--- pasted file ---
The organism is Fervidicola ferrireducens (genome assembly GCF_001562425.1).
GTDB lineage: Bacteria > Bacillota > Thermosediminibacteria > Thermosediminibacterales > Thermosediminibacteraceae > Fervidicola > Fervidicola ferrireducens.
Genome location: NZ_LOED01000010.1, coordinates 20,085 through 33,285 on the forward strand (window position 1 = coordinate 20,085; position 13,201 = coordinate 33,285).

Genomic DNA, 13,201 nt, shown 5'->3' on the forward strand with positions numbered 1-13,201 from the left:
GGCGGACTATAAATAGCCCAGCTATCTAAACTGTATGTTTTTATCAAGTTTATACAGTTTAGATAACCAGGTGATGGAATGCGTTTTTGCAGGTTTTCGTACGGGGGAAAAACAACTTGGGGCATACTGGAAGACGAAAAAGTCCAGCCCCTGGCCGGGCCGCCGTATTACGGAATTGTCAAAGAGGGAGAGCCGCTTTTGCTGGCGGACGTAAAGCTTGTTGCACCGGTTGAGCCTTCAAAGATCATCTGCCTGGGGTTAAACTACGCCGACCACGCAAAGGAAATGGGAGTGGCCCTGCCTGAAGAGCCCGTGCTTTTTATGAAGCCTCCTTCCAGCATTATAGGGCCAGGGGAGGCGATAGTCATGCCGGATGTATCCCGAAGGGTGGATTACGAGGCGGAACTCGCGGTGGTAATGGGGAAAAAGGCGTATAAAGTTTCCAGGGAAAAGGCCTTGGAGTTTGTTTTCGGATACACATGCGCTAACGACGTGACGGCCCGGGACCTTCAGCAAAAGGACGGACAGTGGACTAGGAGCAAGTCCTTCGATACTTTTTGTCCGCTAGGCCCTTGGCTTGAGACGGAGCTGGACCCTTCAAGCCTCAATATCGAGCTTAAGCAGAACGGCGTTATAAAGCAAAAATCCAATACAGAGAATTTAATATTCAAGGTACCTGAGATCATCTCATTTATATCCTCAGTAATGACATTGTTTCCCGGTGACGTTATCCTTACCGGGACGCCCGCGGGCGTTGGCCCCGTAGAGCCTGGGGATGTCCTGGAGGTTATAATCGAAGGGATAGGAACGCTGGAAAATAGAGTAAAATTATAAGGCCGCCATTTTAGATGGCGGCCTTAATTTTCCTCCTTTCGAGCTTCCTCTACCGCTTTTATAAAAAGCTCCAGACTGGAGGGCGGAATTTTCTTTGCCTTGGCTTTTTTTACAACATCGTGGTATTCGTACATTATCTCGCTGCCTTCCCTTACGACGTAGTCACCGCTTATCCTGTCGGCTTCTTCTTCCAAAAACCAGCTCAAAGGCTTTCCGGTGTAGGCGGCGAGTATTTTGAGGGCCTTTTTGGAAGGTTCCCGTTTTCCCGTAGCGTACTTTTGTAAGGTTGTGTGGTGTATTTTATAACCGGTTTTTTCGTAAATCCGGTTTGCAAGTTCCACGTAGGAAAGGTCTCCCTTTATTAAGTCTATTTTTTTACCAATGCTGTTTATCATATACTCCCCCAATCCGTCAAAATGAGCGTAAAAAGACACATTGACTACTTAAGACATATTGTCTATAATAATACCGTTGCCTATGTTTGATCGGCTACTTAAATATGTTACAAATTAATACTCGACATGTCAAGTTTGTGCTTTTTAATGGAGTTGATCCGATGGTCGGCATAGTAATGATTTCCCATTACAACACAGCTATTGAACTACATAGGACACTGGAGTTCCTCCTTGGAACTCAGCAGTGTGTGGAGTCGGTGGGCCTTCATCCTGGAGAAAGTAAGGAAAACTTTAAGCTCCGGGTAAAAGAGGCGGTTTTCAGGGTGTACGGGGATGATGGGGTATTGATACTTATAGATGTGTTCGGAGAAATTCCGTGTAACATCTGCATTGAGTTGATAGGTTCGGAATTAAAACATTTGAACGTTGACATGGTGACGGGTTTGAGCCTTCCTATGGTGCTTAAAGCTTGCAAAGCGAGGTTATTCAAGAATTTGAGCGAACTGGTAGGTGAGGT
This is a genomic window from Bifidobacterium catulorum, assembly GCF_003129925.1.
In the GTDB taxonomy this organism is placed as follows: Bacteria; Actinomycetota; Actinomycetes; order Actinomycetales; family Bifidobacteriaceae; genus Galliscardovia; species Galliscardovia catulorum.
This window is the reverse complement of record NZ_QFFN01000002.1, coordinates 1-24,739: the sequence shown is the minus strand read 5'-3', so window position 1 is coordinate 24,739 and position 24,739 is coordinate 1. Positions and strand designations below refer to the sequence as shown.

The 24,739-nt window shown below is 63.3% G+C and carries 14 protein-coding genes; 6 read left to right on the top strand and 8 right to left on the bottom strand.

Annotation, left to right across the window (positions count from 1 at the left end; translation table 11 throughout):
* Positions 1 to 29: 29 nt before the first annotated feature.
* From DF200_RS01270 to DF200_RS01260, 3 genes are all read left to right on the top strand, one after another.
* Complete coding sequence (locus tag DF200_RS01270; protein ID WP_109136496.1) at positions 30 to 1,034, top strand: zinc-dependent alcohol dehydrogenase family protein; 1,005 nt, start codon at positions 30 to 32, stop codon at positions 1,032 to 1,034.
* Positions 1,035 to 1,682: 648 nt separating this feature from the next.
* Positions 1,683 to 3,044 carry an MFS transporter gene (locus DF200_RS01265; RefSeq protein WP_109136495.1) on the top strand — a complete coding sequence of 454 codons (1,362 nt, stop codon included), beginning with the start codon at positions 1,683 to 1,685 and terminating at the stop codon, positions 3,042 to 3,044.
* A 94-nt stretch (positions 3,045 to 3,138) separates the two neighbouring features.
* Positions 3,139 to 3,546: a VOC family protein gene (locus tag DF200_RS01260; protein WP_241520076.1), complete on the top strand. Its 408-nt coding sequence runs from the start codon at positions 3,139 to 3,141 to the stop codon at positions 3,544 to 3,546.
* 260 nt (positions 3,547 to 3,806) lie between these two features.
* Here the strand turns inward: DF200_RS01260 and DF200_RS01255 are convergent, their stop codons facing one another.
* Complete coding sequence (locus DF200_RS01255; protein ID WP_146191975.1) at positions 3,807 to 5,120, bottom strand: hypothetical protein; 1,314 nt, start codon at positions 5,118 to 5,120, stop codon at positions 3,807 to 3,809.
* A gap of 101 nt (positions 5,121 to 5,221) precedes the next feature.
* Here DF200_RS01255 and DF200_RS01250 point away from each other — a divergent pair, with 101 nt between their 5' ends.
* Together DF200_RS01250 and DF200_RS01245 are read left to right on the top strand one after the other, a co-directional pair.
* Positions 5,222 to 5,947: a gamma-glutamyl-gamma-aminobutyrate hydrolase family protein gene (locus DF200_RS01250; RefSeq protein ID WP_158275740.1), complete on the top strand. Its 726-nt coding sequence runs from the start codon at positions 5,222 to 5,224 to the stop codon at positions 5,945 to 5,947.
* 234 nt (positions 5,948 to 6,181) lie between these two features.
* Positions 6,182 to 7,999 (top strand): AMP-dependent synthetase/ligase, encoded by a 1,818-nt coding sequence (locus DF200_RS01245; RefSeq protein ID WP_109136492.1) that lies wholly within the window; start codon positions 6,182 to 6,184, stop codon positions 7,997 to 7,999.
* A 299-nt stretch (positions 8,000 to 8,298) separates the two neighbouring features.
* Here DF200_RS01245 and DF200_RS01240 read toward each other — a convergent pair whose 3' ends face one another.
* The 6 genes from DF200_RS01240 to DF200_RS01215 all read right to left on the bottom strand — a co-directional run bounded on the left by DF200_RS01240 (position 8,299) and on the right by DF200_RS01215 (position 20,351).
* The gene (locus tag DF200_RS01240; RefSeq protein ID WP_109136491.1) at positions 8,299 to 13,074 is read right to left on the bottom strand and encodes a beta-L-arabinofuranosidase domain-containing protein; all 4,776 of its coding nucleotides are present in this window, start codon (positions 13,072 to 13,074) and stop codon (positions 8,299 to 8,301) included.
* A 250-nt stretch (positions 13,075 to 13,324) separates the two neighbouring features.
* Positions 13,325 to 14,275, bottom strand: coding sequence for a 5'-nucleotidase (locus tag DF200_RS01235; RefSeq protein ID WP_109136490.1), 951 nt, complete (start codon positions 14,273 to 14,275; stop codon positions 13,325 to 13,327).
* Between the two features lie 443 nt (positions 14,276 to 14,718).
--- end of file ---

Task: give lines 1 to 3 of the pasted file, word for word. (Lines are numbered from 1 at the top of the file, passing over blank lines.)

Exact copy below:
The organism is Fervidicola ferrireducens (genome assembly GCF_001562425.1).
GTDB lineage: Bacteria > Bacillota > Thermosediminibacteria > Thermosediminibacterales > Thermosediminibacteraceae > Fervidicola > Fervidicola ferrireducens.
Genome location: NZ_LOED01000010.1, coordinates 20,085 through 33,285 on the forward strand (window position 1 = coordinate 20,085; position 13,201 = coordinate 33,285).